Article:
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The Artistry of José Sicay Tzina and his Family of Santiago Atitlan, Guatemala

The Artistry of José Sicay Tzina and his Family of Santiago Atitlan, Guatemala

Posted by Mary Anne Wise on 28th Aug 2021

Our history with Jose goes back nearly 30 years when Cultural Cloth co-founder, Jody Slocum met and befriended José as a volunteer with Farmer to Farmer, a Wisconsin based non-profit. Jody understood that income earning opportunities within Santiago are scarce- yet her friends were abundantly talented. Jody's long history in Santiago has shaped Cultural Cloth’s commitment to commissioning pieces from talented friends like José. 

Mary Anne and Jody with Delores, José and three of their four children.

The Tz’utujil Maya
Santiago is home to the Tz’utujil Maya. Long ago, in their Creation Story, birds helped them win a battle with the neighboring K’iche' (Quiché) people. To express their gratitude, it is said, the Tz’utujil venerated birds by adorning their clothing with embroidered bird imagery. Even today, visitors to Santiago find the traditional clothing mesmerizing. Indeed: we’ve been known to follow a local woman down the street just to get a better look at the artistry displayed on her huipil!

Above: Traditional Santiago Atitlan Huipil (women's blouse) and men's pants.

José: Master Machine Embroiderer

When you read “machine embroidered” you might think ‘computer generated.’ But José embroiders on an old Singer sewing machine. Nothing computerized about it. His talent reminds us of the saying “Great mastery is as if unskilled.” He seamlessly switches colors and in the blink of an eye a bird quickly comes to life so vividly you think it’s going to take flight. Need a fresh look to a well-loved room? We’re hard pressed to think of anything that transforms an interior so effortlessly as José’s extraordinary curtains!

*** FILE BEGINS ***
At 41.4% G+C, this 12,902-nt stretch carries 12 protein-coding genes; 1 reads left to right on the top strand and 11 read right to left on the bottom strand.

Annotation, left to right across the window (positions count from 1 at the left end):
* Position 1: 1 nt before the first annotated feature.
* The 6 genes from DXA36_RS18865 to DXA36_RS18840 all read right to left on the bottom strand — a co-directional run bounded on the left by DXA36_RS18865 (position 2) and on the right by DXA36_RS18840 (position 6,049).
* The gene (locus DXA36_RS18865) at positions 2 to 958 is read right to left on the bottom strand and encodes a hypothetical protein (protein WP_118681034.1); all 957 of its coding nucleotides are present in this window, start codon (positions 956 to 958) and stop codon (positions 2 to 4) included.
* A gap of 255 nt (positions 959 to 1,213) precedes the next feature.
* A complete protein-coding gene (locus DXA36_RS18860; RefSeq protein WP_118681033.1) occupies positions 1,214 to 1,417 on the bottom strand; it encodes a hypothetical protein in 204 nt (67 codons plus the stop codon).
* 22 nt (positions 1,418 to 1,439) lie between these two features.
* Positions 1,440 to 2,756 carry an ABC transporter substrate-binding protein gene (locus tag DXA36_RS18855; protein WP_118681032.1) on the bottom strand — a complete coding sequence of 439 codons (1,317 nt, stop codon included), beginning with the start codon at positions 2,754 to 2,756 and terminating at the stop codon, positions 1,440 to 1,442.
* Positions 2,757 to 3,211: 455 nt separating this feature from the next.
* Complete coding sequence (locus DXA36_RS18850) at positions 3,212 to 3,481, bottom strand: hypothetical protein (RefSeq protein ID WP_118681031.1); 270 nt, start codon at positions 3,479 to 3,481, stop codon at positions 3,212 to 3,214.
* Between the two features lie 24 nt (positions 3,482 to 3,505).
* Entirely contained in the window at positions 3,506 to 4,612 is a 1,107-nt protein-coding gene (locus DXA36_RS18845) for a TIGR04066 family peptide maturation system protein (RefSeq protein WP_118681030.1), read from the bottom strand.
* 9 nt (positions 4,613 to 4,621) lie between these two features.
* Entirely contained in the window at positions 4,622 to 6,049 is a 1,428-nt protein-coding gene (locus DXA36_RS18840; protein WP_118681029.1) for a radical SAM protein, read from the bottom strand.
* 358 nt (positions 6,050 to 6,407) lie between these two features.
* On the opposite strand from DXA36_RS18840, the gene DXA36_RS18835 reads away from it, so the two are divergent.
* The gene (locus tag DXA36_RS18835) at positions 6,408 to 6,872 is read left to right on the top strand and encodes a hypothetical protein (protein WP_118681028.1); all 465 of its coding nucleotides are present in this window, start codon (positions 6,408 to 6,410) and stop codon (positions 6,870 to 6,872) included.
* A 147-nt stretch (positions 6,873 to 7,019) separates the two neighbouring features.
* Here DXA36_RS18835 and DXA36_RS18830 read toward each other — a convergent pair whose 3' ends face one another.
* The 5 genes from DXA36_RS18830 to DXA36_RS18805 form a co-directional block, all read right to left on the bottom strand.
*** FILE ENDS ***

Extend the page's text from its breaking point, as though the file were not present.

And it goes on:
Above: José at his machine; Jose and 2 of his daughters rinsing a curtain panel in the outdoor pila (sink) behind his home.

Rosa:  Jose's Daughter Hand Embroiders

Rosa is Jose's daughter and  a hand embroidery artisan ... it may be in the genes?  We have known Rosa since she was a baby.  Rosa is accomplished and she is busy.  She is also a teacher in the local Catholic school.  She currently embroiders custom designs for us.  

Jose’s Fabric As Room Divider In The New York Times!

A Cannon Falls customer (and her Minneapolis interior designer) used Jose’s flying bird fabric as a room divider for a small bedroom situated in an alcove off a Great Room. The photo, below, was included in a spread about the home in the NYTimes. Later, during our next trip to Guatemala, it was our pleasure to deliver a copy of the Time’s article to José.

Goals of Product Development

When working with Jose, and all of the artists we represent, our goal is to create products that retain identity of the culture, to honor traditions while co-creating products that appeal to our customers in the US. The Santiago Satchel, below, is an example of a perennial favorite at Cultrual Cloth, available in 6 colors, we joke that “we don’t sell the satchel to shy people because if you carry this overnight bag through the airport? People will stop you. They’ll want to talk with you. They’ll inquire: where did you get that bag?

José’s Fabric Applied To Furniture

We applied Jose’s fabrics to the chair and ottoman, below. Both pieces sold immediately- but we wonder what creations you might envision with Jose’s fabrics applied to your own upholstery projects?

More From Jose

A lined cotton coverlet using Jose’s flying bird fabric and Jose’s birds on a serene sage-colored cloth give a garden-fresh look to an antique chair. Readers note: we have a very accommodating -no interest- lay away plan. Inquiries invited. 715-448-2053.


The Weaver Behind Jose’s Cloth

In the creation of all our products, we strive to leave as much money as possible in the hands of local artists. We could’ve shopped elsewhere for fabric for José to embellish. It definitely would’ve been quicker and maybe even less expensive. Instead, we lent money to another long-time friend of Jody’s, a weaver named Francisco who had dreams of weaving at home to earn income. A wider loom meant he could now weave cloth to our specification- and stay home.

We thank you for your help in keeping these talented artisans working by buying their products and supporting our work!